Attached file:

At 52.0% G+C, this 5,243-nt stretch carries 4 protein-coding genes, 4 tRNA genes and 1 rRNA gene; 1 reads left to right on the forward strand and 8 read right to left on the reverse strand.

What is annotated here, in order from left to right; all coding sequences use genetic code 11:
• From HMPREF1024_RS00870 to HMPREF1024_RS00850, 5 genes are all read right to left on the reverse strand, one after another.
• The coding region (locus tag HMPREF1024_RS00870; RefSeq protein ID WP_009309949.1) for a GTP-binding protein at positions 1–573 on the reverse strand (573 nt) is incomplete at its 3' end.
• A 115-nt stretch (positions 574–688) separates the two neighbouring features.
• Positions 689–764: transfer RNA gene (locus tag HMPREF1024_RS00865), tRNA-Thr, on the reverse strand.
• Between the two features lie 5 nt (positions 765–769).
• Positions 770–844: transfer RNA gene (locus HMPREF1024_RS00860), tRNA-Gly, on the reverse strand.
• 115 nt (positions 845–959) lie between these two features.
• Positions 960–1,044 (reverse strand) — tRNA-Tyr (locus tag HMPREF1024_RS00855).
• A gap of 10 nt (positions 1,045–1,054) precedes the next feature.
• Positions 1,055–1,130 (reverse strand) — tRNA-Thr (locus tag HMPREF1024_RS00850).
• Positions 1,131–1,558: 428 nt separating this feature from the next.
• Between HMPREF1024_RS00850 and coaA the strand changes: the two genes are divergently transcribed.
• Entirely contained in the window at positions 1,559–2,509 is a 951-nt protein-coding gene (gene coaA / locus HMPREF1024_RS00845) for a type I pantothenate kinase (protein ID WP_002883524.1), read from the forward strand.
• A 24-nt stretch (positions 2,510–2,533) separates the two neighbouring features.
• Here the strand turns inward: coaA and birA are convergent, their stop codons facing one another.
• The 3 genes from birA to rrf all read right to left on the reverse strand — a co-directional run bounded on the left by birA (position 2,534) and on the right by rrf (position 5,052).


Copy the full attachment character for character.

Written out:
At 52.0% G+C, this 5,243-nt stretch carries 4 protein-coding genes, 4 tRNA genes and 1 rRNA gene; 1 reads left to right on the forward strand and 8 read right to left on the reverse strand.

What is annotated here, in order from left to right; all coding sequences use genetic code 11:
• From HMPREF1024_RS00870 to HMPREF1024_RS00850, 5 genes are all read right to left on the reverse strand, one after another.
• The coding region (locus tag HMPREF1024_RS00870; RefSeq protein ID WP_009309949.1) for a GTP-binding protein at positions 1–573 on the reverse strand (573 nt) is incomplete at its 3' end.
• A 115-nt stretch (positions 574–688) separates the two neighbouring features.
• Positions 689–764: transfer RNA gene (locus tag HMPREF1024_RS00865), tRNA-Thr, on the reverse strand.
• Between the two features lie 5 nt (positions 765–769).
• Positions 770–844: transfer RNA gene (locus HMPREF1024_RS00860), tRNA-Gly, on the reverse strand.
• 115 nt (positions 845–959) lie between these two features.
• Positions 960–1,044 (reverse strand) — tRNA-Tyr (locus tag HMPREF1024_RS00855).
• A gap of 10 nt (positions 1,045–1,054) precedes the next feature.
• Positions 1,055–1,130 (reverse strand) — tRNA-Thr (locus tag HMPREF1024_RS00850).
• Positions 1,131–1,558: 428 nt separating this feature from the next.
• Between HMPREF1024_RS00850 and coaA the strand changes: the two genes are divergently transcribed.
• Entirely contained in the window at positions 1,559–2,509 is a 951-nt protein-coding gene (gene coaA / locus HMPREF1024_RS00845) for a type I pantothenate kinase (protein ID WP_002883524.1), read from the forward strand.
• A 24-nt stretch (positions 2,510–2,533) separates the two neighbouring features.
• Here the strand turns inward: coaA and birA are convergent, their stop codons facing one another.
• The 3 genes from birA to rrf all read right to left on the reverse strand — a co-directional run bounded on the left by birA (position 2,534) and on the right by rrf (position 5,052).